A Lot or a Little?
What you will—and won't—find in this book.
Aimed at brainy kids who like puzzles, codes, museums, and history with their imaginative fiction. The dialogue features phrases in Spanish, Yiddish, and other languages. While the story's set in an alternative version of New York, in many ways the parallel worlds have a lot in common, from history (slavery, 19th-century slums) to familiar artists in the museums and familiar landmarks around town. Readers' brains will also get a workout as the teen protagonists try to break codes, solve puzzles, and otherwise figure out the mysterious message before it's too late.
Strong messages about family, friendship, teamwork, making the most of your talents -- plus being smart and using your brains for good.
Positive Role Models
Tess, Theo, and Jaime are all smart, determined, and good problem-solvers. They may be living in an alternate world, but many of their issues are very relatable -- for example, a beloved grandparent with dementia, losing the family home, being considered the weird kids at school. They don't always obey their adult caregivers as they sneak around museums, pick locks, dodge villains, and take off on assorted adventures, but their motives are good. Some adult characters are horrible and creepy, but others, notably the elder Biedermanns and Jaime's grandmother, are strong and supportive, with hidden qualities that sometimes prove useful.
Violence & Scariness
The Shadow Cipher opens in the 19th century as a murderous thug stalks a seemingly helpless young woman on the streets of New York (it doesn't end well for him, as she breaks his finger and calls the cops on him). The kids' forays into various parts of town as they try to solve the Cipher bring them into contact with scary characters, from street gangs to the mysterious operators of the Underway transit system, and some of their enemies are perfectly willing to kill to get what they want.
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A few references to butts. The especially ugly color of some walls is called "pee yellow."
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Products & Purchases
Somehow a number of products from our world also exist in this version of alt-New York, often with differences -- for example, the Spider-Man in this world is named Miles Morales. Theo wins a Lego contest.
Drinking, Drugs & Smoking
Some of the adventures take the kids to bad parts of town (past and present), some of which are full of taverns, drunks, and other dubious characters.
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Parents Need to Know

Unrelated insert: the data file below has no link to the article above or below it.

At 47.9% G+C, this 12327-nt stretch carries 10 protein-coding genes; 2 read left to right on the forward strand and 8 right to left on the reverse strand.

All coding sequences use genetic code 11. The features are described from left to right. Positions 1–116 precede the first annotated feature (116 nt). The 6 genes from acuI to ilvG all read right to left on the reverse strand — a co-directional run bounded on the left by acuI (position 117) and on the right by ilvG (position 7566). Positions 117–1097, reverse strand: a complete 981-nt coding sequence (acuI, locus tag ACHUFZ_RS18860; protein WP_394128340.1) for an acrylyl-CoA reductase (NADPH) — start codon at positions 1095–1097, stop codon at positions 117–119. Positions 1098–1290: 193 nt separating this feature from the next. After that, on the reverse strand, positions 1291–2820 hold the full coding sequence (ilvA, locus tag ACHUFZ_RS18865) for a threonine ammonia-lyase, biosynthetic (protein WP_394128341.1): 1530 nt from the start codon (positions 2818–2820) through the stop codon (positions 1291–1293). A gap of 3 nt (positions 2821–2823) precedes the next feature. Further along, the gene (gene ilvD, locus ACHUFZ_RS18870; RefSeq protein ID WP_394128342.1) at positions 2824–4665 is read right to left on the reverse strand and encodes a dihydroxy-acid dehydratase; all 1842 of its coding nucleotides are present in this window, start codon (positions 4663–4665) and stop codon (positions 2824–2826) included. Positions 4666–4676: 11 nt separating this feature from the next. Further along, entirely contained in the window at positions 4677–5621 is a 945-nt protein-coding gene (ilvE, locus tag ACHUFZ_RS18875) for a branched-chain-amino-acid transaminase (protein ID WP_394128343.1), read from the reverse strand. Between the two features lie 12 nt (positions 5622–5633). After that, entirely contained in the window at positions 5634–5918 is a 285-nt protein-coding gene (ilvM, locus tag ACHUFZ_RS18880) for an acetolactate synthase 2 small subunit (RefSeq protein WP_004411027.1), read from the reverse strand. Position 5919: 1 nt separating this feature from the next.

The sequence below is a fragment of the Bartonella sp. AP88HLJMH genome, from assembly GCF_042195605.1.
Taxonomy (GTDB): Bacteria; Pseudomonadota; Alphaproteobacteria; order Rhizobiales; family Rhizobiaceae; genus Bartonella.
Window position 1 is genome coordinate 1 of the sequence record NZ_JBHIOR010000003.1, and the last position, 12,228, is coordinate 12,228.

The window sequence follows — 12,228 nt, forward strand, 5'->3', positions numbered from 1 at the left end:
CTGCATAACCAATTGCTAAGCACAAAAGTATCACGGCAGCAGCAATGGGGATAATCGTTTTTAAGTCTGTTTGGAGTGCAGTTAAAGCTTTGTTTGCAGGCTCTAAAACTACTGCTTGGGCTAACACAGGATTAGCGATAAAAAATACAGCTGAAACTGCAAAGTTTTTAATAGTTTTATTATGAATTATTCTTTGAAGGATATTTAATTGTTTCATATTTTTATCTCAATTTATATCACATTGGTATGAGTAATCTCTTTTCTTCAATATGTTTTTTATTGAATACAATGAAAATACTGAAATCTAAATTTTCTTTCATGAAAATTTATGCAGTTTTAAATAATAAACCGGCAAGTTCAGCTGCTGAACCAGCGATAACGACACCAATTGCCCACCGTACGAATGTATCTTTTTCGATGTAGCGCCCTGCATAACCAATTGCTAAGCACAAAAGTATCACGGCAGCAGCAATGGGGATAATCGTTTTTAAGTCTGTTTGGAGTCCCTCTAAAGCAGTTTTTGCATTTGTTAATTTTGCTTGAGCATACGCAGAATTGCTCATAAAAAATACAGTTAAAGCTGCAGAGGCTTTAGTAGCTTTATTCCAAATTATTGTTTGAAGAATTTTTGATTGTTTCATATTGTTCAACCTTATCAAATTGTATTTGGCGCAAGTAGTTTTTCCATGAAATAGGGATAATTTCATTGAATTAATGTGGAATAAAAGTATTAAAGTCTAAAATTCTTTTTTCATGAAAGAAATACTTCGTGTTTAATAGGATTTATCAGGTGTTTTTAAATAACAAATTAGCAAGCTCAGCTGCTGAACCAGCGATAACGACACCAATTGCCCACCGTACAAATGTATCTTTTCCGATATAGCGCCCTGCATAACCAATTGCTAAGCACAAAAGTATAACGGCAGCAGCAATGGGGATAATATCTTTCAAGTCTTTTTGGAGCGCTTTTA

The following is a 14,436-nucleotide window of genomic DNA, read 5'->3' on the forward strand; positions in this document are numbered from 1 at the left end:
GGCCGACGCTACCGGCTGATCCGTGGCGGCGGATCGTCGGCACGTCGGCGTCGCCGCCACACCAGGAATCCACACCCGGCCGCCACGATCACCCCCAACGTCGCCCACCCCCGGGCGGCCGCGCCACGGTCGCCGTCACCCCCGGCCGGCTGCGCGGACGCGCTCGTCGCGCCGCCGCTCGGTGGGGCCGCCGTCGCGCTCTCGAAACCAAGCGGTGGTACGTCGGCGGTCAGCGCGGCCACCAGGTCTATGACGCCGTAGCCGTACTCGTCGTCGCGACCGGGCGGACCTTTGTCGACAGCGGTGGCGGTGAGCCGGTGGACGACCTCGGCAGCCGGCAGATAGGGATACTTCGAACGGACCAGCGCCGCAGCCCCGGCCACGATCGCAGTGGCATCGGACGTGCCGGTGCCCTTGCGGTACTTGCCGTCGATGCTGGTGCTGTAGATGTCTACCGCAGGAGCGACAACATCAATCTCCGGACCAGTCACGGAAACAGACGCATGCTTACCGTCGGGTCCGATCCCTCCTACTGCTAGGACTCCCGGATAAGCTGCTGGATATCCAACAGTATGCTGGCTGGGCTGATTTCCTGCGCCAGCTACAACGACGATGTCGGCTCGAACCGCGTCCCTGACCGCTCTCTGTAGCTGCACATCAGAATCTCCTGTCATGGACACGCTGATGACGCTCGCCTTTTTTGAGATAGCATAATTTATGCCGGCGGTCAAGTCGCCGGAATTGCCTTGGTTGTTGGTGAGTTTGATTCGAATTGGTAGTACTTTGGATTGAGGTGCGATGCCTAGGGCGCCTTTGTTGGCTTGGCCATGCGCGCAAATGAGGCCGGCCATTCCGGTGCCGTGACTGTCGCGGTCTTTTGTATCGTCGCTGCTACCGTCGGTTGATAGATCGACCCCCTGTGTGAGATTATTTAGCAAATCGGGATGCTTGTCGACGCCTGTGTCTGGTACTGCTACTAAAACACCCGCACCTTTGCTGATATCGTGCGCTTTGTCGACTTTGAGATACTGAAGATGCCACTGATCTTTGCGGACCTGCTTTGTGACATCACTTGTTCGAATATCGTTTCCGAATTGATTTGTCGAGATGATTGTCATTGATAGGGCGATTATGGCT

Parents need to know that The Shadow Cipher, the first installment in Laura Ruby's middle-grade series, is set in a parallel-universe version of New York, one that took a different direction at the turn of the 19th century when immigrant twins harnessed mysterious power and built amazing technology. It's exciting, funny, dense -- and demands a reader who appreciates moments like the young protagonist looking at his alphabet cereal and saying, "Hey! I spelled Fibonacci!" Violence is a constant threat as characters in the past flee slavery, murder, and other dangers, while in the present the 12- and 13-year-old heroes venture into dangerous situations, try to outwit assorted goons, and do more as they try to solve the Cipher and save their home. The story's alt-New York world is full of diverse characters: Its own version of Spider-Man is named Miles Morales; the main characters are dark-skinned and big-haired (Jaime has dreadlocks); Jaime's Latino and the twins are Jewish. It's packed with puzzles, historical detail, in-jokes about academic concepts, and other bits of knowledge, which may be off-putting to some readers but will delight others.
Is It Any Good?
Laura Ruby's middle-grade alt-New York series opens with an imaginative premise, engaging characters, a suspenseful plot, oddball brilliance, relatable issues, and quite a few laughs. Loaded with math humor, historic trivia, and a barrage of puzzles, codes, and ciphers, York: The Shadow Cipher won't be for everybody, but this dense, demanding, time-hopping adventure is a rewarding read for those who persist and offers the promise of more to come.
Did we miss something on diversity?
Research shows a connection between kids' healthy self-esteem and positive portrayals in media. That's why we've added a new "Diverse Representations" section to our reviews that will be rolling out on an ongoing basis. You can help us help kids by suggesting a diversity update.